• LG

      I also think its a great idea. If it makes those with a weight problem more comfortable and likely to work out, leading to a healthier lifestyle, I say go for it!

    • health911

      The concept is needed. Overweight people have different needs, both physically and psychologically and yes it does bring down morale for an obese person trying to cling on to their health when they can’t keep up, feel like the biggest, feel judged or the slowest etc. But only people who have experienced this would understand. Further, it seems a lot of negative banter about these concepts come from the same people who think obesity has a significant drain on health care or from “fat haters” this type of concept is designed to assist in North America’s obesity epidemic and help a demographic that is not only growing each year in adults but also in our children. It is very serious so maybe people could look at it from that point of view instead of exclusion, think inclusion. What is wrong with that? I think people need to stay clear of discrimination on this one, we don’t hear people chanting discrimination when there are classes specific to elderly people? So why this? The gym in Canada or Down Size has never used the word “BAN” that is a media made up word that causes all the fuss. The needs of obese clients are simply different and when lumped in to a mainstream program, their needs get overlooked. This becomes a hot topic because there seems to be a war on fat or thin vs. fat when simply it is about helping a serious health issue in our society.

    • Ashley

      It may just be the way the media has portrayed it, but I would much rather see a gym that is selling what specific needs it can meet (i.e., a gym that does not have mirrors or windows and that is “here to help those who are dedicated to focusing on health and finding a healthy weight”) than one that says you have to be this size or that size to join. I agree that people all have different needs – which is why there are so many different ways to exercise. I just would think it is more positive to promote what the gym offers rather than who it does or does not accept.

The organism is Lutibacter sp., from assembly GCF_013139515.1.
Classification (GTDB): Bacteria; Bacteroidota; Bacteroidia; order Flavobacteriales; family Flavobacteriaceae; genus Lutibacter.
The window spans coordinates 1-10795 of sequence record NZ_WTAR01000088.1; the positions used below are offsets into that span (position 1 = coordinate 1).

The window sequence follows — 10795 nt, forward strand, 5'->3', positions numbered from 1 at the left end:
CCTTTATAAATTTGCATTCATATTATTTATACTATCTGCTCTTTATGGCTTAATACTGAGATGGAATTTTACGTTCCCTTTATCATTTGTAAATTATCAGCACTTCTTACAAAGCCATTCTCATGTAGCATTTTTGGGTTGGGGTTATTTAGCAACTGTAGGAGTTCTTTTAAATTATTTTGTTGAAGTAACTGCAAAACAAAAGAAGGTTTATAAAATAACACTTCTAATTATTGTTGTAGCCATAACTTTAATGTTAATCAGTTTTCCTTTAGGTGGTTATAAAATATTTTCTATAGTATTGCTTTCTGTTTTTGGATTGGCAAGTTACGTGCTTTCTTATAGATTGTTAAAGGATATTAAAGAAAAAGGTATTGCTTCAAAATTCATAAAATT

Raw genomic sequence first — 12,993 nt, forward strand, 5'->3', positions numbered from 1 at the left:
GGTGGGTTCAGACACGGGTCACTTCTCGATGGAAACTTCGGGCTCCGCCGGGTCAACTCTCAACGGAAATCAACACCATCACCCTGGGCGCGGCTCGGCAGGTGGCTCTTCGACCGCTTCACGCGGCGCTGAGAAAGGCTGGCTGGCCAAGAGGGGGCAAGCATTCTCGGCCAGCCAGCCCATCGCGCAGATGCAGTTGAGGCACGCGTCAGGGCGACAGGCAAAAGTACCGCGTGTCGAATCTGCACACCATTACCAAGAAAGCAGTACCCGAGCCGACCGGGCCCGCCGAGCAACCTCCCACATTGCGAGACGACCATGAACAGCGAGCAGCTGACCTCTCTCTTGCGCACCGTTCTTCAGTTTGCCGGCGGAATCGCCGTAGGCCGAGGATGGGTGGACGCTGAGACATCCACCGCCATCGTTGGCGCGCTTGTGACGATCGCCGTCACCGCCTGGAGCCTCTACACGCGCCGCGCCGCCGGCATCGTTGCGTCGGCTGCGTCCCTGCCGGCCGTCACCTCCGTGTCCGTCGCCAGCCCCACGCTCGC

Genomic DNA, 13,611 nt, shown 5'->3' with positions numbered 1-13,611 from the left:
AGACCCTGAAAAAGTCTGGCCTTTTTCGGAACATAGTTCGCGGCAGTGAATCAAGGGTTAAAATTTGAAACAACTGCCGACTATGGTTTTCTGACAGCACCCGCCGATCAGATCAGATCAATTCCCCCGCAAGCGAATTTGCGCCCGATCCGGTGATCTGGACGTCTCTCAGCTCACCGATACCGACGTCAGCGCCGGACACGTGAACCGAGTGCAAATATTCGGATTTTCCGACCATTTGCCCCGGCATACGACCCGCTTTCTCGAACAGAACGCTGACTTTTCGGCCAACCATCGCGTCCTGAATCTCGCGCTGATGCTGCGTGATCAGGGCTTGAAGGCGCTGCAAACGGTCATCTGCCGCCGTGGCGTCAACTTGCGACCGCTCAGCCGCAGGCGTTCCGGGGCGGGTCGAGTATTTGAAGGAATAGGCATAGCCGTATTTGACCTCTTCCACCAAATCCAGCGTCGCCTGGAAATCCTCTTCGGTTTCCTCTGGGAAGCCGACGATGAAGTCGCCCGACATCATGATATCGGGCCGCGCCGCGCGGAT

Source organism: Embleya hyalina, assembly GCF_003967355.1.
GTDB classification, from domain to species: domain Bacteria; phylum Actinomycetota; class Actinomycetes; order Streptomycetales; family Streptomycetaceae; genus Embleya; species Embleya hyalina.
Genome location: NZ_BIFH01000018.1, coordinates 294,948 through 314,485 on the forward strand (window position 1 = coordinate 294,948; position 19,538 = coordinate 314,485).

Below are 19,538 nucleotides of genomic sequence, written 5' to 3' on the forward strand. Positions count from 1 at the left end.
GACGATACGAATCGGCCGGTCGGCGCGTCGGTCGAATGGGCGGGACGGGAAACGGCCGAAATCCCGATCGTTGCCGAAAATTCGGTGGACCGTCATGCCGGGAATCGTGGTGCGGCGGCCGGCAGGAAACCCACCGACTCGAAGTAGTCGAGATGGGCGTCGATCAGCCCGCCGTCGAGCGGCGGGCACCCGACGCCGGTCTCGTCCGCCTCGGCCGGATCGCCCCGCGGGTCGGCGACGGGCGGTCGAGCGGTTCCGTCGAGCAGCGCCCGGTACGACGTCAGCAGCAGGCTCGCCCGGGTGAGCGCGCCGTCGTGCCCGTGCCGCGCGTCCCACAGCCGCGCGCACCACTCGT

• Summer

      I don’t think the owners of this gym are saying thin people are judgmental jerks. They’ve simply tried to create a place where large people feel comfortable working out. Whether you as a thin person are a judgmental jerk or not is moot. The fact is that many overweight people feel embarrassed and judged at the gym. Don’t take it personally; it’s not about you. (Besides, even if you don’t pay attention to anyone else at the gym, it doesn’t mean other people don’t.)

      Also, it’s not about assuming overweight people are ashamed and “need to be separated.” It’s about providing a place where they CAN be separated if they so choose. I don’t see anything wrong with creating more options for people who typically aren’t catered to.

    • badu

      “It’s like they are assuming that just because someone is overweight that
      they feel bad about themselves and shouldn’t be distracted by seeing
      themselves or being seen by others.”

      I’m appalled, what could possible give them that assumption? Seriously though, I do agree that the conflation of thinness with attitudes is a problem. However I have been warning slimmer people for years that allowing themselves to be objectified to represent ideas or qualities, as opposed to just being themselves, will come back on them, as it came back on fat people allowing ourselves to be represented as things like ‘overweight’.

      Sometimes you can’t grasp consequences until they happen.

    • Epeter1152

      I think it is both good and bad. It definitely will make people feel more comfortable. There are plenty of gym rats at my gym who are extremely fit and larger people may feel judged. Though, I know from many discussions and my own personal views that fit people don’t judge larger people at the gym, they often are inspired and feel also proud that those people are taking such a hard step.